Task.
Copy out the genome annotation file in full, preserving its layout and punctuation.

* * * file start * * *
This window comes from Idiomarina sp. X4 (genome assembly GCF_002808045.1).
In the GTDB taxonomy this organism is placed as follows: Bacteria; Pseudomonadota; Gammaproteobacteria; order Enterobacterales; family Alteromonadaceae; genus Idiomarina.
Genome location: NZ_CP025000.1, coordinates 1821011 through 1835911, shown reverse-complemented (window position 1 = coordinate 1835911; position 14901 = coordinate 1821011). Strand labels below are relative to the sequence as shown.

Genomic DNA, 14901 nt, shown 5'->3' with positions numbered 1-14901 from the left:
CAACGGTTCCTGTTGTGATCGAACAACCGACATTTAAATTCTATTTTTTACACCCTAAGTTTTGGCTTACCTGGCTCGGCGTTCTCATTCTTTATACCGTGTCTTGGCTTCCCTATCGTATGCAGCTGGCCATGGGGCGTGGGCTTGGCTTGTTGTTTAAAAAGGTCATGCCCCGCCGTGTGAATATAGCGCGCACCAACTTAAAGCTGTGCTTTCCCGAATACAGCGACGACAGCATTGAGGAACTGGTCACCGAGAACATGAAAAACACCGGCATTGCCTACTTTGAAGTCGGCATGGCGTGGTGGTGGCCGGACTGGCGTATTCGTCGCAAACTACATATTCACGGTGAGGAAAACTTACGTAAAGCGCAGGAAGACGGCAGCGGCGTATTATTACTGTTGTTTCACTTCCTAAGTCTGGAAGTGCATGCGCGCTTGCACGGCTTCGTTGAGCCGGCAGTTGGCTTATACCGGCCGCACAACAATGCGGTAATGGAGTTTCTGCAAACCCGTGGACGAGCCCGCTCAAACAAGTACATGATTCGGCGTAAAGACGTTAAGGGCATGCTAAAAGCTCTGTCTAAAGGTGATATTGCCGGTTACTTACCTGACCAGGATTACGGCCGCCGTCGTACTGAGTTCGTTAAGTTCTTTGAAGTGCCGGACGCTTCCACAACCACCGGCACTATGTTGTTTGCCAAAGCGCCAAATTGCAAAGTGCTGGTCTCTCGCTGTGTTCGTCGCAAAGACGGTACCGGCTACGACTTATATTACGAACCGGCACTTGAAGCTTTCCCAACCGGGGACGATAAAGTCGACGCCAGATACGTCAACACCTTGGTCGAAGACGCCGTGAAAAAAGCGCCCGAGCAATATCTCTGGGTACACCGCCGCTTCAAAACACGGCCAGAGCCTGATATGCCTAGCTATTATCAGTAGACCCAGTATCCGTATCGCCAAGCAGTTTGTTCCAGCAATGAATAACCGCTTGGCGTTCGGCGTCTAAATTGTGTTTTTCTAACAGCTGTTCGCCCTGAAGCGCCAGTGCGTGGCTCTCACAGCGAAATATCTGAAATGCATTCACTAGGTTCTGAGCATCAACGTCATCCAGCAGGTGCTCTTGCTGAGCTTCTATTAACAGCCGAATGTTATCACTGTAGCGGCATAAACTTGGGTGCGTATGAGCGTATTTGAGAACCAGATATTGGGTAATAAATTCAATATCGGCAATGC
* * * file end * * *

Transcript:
This window comes from Idiomarina sp. X4 (genome assembly GCF_002808045.1).
In the GTDB taxonomy this organism is placed as follows: Bacteria; Pseudomonadota; Gammaproteobacteria; order Enterobacterales; family Alteromonadaceae; genus Idiomarina.
Genome location: NZ_CP025000.1, coordinates 1821011 through 1835911, shown reverse-complemented (window position 1 = coordinate 1835911; position 14901 = coordinate 1821011). Strand labels below are relative to the sequence as shown.

Genomic DNA, 14901 nt, shown 5'->3' with positions numbered 1-14901 from the left:
CAACGGTTCCTGTTGTGATCGAACAACCGACATTTAAATTCTATTTTTTACACCCTAAGTTTTGGCTTACCTGGCTCGGCGTTCTCATTCTTTATACCGTGTCTTGGCTTCCCTATCGTATGCAGCTGGCCATGGGGCGTGGGCTTGGCTTGTTGTTTAAAAAGGTCATGCCCCGCCGTGTGAATATAGCGCGCACCAACTTAAAGCTGTGCTTTCCCGAATACAGCGACGACAGCATTGAGGAACTGGTCACCGAGAACATGAAAAACACCGGCATTGCCTACTTTGAAGTCGGCATGGCGTGGTGGTGGCCGGACTGGCGTATTCGTCGCAAACTACATATTCACGGTGAGGAAAACTTACGTAAAGCGCAGGAAGACGGCAGCGGCGTATTATTACTGTTGTTTCACTTCCTAAGTCTGGAAGTGCATGCGCGCTTGCACGGCTTCGTTGAGCCGGCAGTTGGCTTATACCGGCCGCACAACAATGCGGTAATGGAGTTTCTGCAAACCCGTGGACGAGCCCGCTCAAACAAGTACATGATTCGGCGTAAAGACGTTAAGGGCATGCTAAAAGCTCTGTCTAAAGGTGATATTGCCGGTTACTTACCTGACCAGGATTACGGCCGCCGTCGTACTGAGTTCGTTAAGTTCTTTGAAGTGCCGGACGCTTCCACAACCACCGGCACTATGTTGTTTGCCAAAGCGCCAAATTGCAAAGTGCTGGTCTCTCGCTGTGTTCGTCGCAAAGACGGTACCGGCTACGACTTATATTACGAACCGGCACTTGAAGCTTTCCCAACCGGGGACGATAAAGTCGACGCCAGATACGTCAACACCTTGGTCGAAGACGCCGTGAAAAAAGCGCCCGAGCAATATCTCTGGGTACACCGCCGCTTCAAAACACGGCCAGAGCCTGATATGCCTAGCTATTATCAGTAGACCCAGTATCCGTATCGCCAAGCAGTTTGTTCCAGCAATGAATAACCGCTTGGCGTTCGGCGTCTAAATTGTGTTTTTCTAACAGCTGTTCGCCCTGAAGCGCCAGTGCGTGGCTCTCACAGCGAAATATCTGAAATGCATTCACTAGGTTCTGAGCATCAACGTCATCCAGCAGGTGCTCTTGCTGAGCTTCTATTAACAGCCGAATGTTATCACTGTAGCGGCATAAACTTGGGTGCGTATGAGCGTATTTGAGAACCAGATATTGGGTAATAAATTCAATATCGGCAATGC